“Split” full of personality

The movie “Split” took on a pretty heavy topic, but what really made an impression was James McAvoy’s portrayal of the role.

Movie poster released for split featuring James McAvoy. Image courtesy of IMP Movie Poster Awards.

Movie poster released for split featuring James McAvoy. Image courtesy of IMP Movie Poster Awards.

by Gabby Mesa, Staff Writer

Picture it. You’re chilling at home over spring break, binge watching “American Horror Story: Asylum.” The entire scare factor comes from the fact that it’s set in a mental hospital where the halls are haunted and everyone is just a bit off. That’s merely one example of Hollywood using mental illness to create horror. Some argue that another example is the movie “Split,” but I found myself sympathizing with the main character, not scared of him.

The film tells the story of a man named Kevin, played by James McAvoy, who has 23 personalities. Three of his personalities dubbed as “the horde” work together to kidnap three teenage girls and the drama follows them throughout their confinement in a basement. The teenagers not only have to deal with being kidnapped but with the uncertainty of not knowing which personality they are dealing with whenever they encounter “Kevin.”

The audience should have no problem deciphering between the personalities because James McAvoy acted the heck out of the role. One of the personalities, named Hedwig, is a nine-year-old boy and Kanye fan. Even though I knew in my heart of hearts that the actor on screen was a 37-year-old man, I found myself lost in the high pitch of his voice, his questionable dance moves and his childlike reasoning. I was completely convinced that McAvoy, or Kevin, had entered into the mind frame of a nine-year-old.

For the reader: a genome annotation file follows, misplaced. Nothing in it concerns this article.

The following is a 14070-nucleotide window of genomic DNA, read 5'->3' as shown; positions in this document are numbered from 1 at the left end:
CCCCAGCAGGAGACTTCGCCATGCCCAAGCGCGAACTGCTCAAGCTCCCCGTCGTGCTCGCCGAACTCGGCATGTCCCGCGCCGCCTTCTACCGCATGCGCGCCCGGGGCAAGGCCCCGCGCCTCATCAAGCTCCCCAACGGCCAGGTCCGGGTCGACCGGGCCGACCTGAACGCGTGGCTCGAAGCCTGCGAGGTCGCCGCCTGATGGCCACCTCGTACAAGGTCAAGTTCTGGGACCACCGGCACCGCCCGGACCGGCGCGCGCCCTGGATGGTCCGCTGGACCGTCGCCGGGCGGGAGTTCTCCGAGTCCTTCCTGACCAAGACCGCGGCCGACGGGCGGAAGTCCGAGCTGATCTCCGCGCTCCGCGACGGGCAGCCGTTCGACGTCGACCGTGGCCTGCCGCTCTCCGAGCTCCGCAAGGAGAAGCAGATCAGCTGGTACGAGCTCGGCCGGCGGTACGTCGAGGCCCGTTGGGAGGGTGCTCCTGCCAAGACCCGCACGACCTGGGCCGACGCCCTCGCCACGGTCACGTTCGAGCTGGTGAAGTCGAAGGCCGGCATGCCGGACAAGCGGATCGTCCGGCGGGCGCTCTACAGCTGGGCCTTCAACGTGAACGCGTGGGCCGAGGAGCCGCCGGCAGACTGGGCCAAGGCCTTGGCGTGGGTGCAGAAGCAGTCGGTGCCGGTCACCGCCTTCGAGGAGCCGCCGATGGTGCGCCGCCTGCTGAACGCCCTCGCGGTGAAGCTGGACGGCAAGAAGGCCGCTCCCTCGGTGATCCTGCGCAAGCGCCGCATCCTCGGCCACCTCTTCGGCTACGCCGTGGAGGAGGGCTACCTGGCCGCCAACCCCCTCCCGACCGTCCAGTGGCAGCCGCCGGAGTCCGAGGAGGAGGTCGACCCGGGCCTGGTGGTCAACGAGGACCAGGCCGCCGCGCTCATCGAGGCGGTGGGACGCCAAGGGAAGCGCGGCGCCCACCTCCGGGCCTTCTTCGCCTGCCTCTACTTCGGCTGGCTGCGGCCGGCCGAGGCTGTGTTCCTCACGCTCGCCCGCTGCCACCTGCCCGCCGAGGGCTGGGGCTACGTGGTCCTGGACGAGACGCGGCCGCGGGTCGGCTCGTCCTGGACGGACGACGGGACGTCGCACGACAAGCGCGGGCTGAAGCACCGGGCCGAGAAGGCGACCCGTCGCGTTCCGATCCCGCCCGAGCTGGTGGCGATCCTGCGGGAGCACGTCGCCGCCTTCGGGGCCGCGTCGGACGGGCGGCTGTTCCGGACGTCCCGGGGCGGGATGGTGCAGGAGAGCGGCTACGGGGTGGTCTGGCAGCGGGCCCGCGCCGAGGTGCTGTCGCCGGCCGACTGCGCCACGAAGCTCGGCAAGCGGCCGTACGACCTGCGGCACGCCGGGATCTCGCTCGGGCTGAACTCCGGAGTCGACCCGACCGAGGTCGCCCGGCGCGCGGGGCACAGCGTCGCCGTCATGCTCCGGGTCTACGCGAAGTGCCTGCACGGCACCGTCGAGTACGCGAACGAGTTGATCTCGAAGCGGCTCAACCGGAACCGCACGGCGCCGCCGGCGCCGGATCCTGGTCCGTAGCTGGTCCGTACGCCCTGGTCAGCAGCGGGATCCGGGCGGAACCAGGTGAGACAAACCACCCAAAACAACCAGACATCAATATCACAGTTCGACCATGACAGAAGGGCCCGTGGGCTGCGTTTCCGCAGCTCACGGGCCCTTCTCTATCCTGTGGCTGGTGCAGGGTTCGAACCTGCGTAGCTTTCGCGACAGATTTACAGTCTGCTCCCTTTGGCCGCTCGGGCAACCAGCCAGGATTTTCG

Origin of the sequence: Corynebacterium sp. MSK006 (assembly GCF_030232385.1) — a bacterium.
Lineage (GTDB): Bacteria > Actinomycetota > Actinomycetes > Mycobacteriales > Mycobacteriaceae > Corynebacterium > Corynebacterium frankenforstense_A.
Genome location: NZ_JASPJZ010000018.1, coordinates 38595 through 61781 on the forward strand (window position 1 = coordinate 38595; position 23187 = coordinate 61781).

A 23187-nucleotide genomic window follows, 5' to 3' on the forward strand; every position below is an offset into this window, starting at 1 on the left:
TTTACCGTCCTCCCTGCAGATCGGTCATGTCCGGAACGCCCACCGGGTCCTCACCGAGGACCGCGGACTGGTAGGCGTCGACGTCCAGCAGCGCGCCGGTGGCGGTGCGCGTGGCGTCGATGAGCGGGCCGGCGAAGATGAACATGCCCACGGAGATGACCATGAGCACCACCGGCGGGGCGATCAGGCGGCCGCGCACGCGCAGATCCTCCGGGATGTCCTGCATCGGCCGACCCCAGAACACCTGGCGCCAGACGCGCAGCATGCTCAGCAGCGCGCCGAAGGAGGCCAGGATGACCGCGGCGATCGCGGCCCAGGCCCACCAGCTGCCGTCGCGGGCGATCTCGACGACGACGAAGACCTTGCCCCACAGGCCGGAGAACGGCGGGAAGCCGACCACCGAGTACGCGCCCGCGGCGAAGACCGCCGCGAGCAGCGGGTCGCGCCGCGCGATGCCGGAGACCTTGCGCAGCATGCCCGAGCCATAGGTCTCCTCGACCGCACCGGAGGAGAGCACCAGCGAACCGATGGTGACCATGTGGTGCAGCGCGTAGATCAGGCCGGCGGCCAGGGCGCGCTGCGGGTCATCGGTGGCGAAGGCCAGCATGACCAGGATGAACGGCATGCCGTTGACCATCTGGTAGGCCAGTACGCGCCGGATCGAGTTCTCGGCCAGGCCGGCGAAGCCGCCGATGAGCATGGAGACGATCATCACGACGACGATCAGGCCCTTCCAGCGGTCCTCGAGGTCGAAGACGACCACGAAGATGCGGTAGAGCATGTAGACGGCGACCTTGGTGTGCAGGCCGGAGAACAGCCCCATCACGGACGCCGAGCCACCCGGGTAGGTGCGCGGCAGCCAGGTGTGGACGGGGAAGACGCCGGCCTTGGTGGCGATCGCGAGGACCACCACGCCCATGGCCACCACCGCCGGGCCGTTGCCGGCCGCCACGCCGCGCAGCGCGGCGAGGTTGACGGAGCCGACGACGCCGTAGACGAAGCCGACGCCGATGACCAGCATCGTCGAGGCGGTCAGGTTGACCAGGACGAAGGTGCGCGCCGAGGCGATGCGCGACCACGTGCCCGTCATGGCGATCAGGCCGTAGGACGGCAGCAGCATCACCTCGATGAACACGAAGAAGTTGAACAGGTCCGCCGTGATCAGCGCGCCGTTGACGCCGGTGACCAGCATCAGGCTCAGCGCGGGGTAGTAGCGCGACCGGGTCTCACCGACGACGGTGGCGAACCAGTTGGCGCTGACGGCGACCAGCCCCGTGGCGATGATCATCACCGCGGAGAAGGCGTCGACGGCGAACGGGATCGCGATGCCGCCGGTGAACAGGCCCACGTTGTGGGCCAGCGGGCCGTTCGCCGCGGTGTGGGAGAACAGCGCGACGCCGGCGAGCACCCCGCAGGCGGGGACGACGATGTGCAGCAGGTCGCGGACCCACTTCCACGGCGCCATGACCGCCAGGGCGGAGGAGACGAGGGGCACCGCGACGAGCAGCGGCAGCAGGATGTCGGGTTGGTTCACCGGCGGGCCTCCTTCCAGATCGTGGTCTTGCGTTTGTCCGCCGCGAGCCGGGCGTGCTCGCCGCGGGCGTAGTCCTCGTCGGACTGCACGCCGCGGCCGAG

Hedwig’s character often serves as a comic relief for a movie that takes on some serious topics, namely DID, or dissociative identity disorder. Hollywood has repeatedly been criticized for its use of the mental illness to build horror and suspense in films. Some critics even argue that “Split” specifically causes audience members to dehumanize those with the disorder but I would have to disagree (for the most part).

During the film, I found myself sympathizing with Kevin, who had no ill intentions and voiced his desire to overcome his disorder. When he realized the things that “the horde” had beat up to he also voiced his desire to help, going as far as asking one of the kidnapped girls to kill him. To the point of critics, the inclusion of a far from human, cannibalistic personality called “the beast” was highly questionable. But in the case of “Split,” it is the job of the viewer to understand that the movie is fiction and not an accurate representation of those who suffer from DID.

Controversy aside, the movie was suspenseful until the very end. I wouldn’t call it scary, but if you’re not a scary movie person I would suggest being prepared to look away from the screen a few times. Three-fourths of the way through the movie, I had to hold my mom’s arm because she covered her eyes, started to get out of her chair and said, “I’m leaving.” For me, “Split” didn’t live up to the gasp-invoking trailer, but it was still pretty good. If you’re thinking about seeing it… go! You can decide for yourself if it was worth all of the controversy.